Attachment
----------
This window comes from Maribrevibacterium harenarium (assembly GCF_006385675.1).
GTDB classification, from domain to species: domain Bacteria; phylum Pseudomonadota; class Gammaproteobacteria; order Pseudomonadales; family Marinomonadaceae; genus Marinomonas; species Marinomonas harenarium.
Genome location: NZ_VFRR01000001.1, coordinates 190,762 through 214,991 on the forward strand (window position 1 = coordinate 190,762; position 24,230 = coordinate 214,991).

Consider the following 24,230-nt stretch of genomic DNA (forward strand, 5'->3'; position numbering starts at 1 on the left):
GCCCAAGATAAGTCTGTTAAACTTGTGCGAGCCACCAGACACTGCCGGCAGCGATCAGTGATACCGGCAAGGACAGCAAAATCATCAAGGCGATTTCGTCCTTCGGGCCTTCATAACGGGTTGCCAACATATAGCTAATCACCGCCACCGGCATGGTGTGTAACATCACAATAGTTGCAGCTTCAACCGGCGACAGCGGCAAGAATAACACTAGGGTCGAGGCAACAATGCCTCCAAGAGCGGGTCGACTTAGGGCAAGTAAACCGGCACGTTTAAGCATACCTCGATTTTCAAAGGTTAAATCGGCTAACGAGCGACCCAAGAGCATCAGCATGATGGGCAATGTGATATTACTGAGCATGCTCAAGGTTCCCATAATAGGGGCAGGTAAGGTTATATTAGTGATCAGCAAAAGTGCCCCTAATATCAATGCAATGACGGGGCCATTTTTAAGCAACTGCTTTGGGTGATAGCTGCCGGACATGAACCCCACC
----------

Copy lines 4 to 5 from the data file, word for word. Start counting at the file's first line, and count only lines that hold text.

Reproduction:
Consider the following 24,230-nt stretch of genomic DNA (forward strand, 5'->3'; position numbering starts at 1 on the left):
GCCCAAGATAAGTCTGTTAAACTTGTGCGAGCCACCAGACACTGCCGGCAGCGATCAGTGATACCGGCAAGGACAGCAAAATCATCAAGGCGATTTCGTCCTTCGGGCCTTCATAACGGGTTGCCAACATATAGCTAATCACCGCCACCGGCATGGTGTGTAACATCACAATAGTTGCAGCTTCAACCGGCGACAGCGGCAAGAATAACACTAGGGTCGAGGCAACAATGCCTCCAAGAGCGGGTCGACTTAGGGCAAGTAAACCGGCACGTTTAAGCATACCTCGATTTTCAAAGGTTAAATCGGCTAACGAGCGACCCAAGAGCATCAGCATGATGGGCAATGTGATATTACTGAGCATGCTCAAGGTTCCCATAATAGGGGCAGGTAAGGTTATATTAGTGATCAGCAAAAGTGCCCCTAATATCAATGCAATGACGGGGCCATTTTTAAGCAACTGCTTTGGGTGATAGCTGCCGGACATGAACCCCACC